Summer came and went.

It’s 10:27 pm and I should be trying to sleep or at least reading because I’m supposed to have read three books this summer for AP English IV, and I’ve read one and haven’t even chosen a third and this is all due by next Friday; and sleeping because tomorrow is my boyfriend’s first day of school and he has to get up ridiculously early to attend with his mom the preparation of the senior breakfast/parade/thing. Lucky, we don’t get a parade.

I’ve totally abandoned this blog over the summer, which I sorely regret. There’ve been a lot of things worth documenting and I haven’t done any of it.

I left for Raleigh on the first of July, the day after the boyfriend’s family returned from the Bahamas. That wasn’t originally our choice date, by the way; that ended up happening because the prices were cheaper for airline tickets. We didn’t do a lot the first couple weeks; we played some games, watched some TV, wrestled around a bit and were lectured about college visits and thoughts and such things. Uncharacteristically of our summers, we did very little cooking or crafting. We did some, sure, but not a whole heck of a lot in comparison to the past couple summers.

So what did we do? We took an unofficial tour of North Carolina State University with the boyfriend’s eldest cousin and an official tour of the University of North Carolina at Charlotte (not even close to each other in date), we swam quite a bit at the general pool and not much at all on the working-week-long beach trip, we stayed up late hours to discuss history and philosophy and several other things besides.

In the last week, I panicked and decided to make crazy quick craft progress. I made a yellow pig log pillow (it is the best thing ever, perhaps there will be a picture in a later post), a popsicle-shaped phone case (ditto on the picture), and a no-sew iron-on senior-themed canvas bag.

We had an airport fiasco in which my first of two flights was so heavily delayed (and confusedly so – first it was delayed, then on time, then early, then delayed again …) that I was sure to miss my connecting flight in Dulles, and so I stayed another night than originally planned and left much earlier in the morning than I’d have liked. The boyfriend and I were allowed to snuggle together (under different covers!!!) in the same bed that night, and it was the best sleep I had the whole summer.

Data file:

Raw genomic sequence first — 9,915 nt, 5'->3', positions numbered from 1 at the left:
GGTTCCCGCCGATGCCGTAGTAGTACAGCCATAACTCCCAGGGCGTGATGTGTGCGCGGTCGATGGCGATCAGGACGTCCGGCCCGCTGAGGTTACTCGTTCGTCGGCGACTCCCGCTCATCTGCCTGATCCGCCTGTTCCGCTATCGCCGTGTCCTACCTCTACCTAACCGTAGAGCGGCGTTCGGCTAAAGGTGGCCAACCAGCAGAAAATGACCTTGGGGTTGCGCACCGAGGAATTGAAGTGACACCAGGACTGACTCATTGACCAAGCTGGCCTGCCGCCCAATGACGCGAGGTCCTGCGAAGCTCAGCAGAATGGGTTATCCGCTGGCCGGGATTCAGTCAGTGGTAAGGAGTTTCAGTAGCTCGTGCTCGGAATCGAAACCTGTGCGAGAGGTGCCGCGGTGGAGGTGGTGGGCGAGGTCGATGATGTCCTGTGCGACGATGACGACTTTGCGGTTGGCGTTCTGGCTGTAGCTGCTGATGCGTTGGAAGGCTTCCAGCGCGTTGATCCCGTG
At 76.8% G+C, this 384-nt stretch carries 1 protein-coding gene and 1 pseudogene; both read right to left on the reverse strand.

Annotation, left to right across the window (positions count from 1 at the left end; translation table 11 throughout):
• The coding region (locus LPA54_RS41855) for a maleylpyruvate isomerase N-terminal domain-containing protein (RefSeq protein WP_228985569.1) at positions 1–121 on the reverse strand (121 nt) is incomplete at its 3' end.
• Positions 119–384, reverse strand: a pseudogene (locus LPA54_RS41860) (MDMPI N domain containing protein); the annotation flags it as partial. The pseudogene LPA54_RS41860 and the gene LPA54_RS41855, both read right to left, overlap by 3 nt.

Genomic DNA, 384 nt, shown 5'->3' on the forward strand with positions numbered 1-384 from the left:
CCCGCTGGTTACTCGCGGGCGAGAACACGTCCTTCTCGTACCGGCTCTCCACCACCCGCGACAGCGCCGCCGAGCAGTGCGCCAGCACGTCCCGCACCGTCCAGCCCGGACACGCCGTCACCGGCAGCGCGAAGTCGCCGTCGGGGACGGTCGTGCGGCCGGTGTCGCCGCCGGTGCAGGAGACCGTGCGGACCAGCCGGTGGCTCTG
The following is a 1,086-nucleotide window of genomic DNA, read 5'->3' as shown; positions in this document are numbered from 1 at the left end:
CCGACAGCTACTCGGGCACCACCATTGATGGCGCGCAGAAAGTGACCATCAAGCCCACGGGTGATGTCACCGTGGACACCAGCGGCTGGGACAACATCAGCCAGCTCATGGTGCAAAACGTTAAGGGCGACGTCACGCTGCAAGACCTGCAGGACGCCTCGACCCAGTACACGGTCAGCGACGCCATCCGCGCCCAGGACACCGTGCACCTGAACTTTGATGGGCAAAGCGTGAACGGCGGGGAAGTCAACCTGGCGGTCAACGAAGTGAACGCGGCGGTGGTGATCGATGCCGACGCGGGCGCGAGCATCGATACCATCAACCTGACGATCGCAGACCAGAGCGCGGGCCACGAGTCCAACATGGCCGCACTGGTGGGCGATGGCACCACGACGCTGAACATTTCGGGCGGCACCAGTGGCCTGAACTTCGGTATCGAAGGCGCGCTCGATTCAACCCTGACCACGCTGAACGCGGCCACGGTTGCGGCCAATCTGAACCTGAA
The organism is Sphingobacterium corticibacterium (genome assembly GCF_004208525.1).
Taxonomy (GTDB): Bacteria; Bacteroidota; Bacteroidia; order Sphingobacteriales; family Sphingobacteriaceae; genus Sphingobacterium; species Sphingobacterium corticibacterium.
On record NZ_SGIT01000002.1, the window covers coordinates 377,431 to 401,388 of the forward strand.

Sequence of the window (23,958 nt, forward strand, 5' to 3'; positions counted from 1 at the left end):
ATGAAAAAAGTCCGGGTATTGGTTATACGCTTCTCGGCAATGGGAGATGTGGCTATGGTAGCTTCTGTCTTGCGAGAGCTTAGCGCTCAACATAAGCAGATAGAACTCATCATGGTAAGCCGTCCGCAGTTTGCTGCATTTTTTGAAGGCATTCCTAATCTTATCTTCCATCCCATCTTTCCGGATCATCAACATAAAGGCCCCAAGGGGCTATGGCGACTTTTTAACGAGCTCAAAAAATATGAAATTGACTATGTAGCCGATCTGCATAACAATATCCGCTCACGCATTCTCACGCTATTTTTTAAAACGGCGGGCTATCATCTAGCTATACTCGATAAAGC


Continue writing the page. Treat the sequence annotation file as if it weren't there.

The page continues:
That was on Thursday night and Friday morning. Now it’s Sunday night, the boyfriend starts school tomorrow and I on Thursday. We’ll be seniors in high school and we’re going to start looking at applying for colleges as soon as September starts. We’re looking to apply to all of our schools early so that we improve our chances of getting in.

It’s been a good couple of months … and of course, they felt too short. But believe it or not, I’m feeling pretty okay about it. Confident, I might even say.

 

… Of course, it remains to be seen how long this feeling will last. Good luck to all the other rising seniors out there, and to all the other high school students and college freshmen too.

Wrapping up the school year.

What a wild ride it’s been this year.

Last year, my guidance counselor told us that junior year was the most important. That’s when, colleges say, you are at your most mature – you are aware of the way high school works and how to act and that you need to be working and not slacking, and you’re not tainted by senioritis yet, et cetera. They get a feel for you.

This year sums me up pretty well, I think. I took Creative Writing, one of the best decisions I’ve ever made in my life, and had three (so far) opportunities to share my writing in front of an audience. I skipped out on history, which was nice. I ran my best mile of my high school career (and can’t we just skip out on gym next year, too?) and I participated in the school newspaper for the entire year. Today, in fact, I earned a promotion for the newspaper for next year, a title I’m ecstatic to have. I also took Sociology this year, which was a fun and interesting course.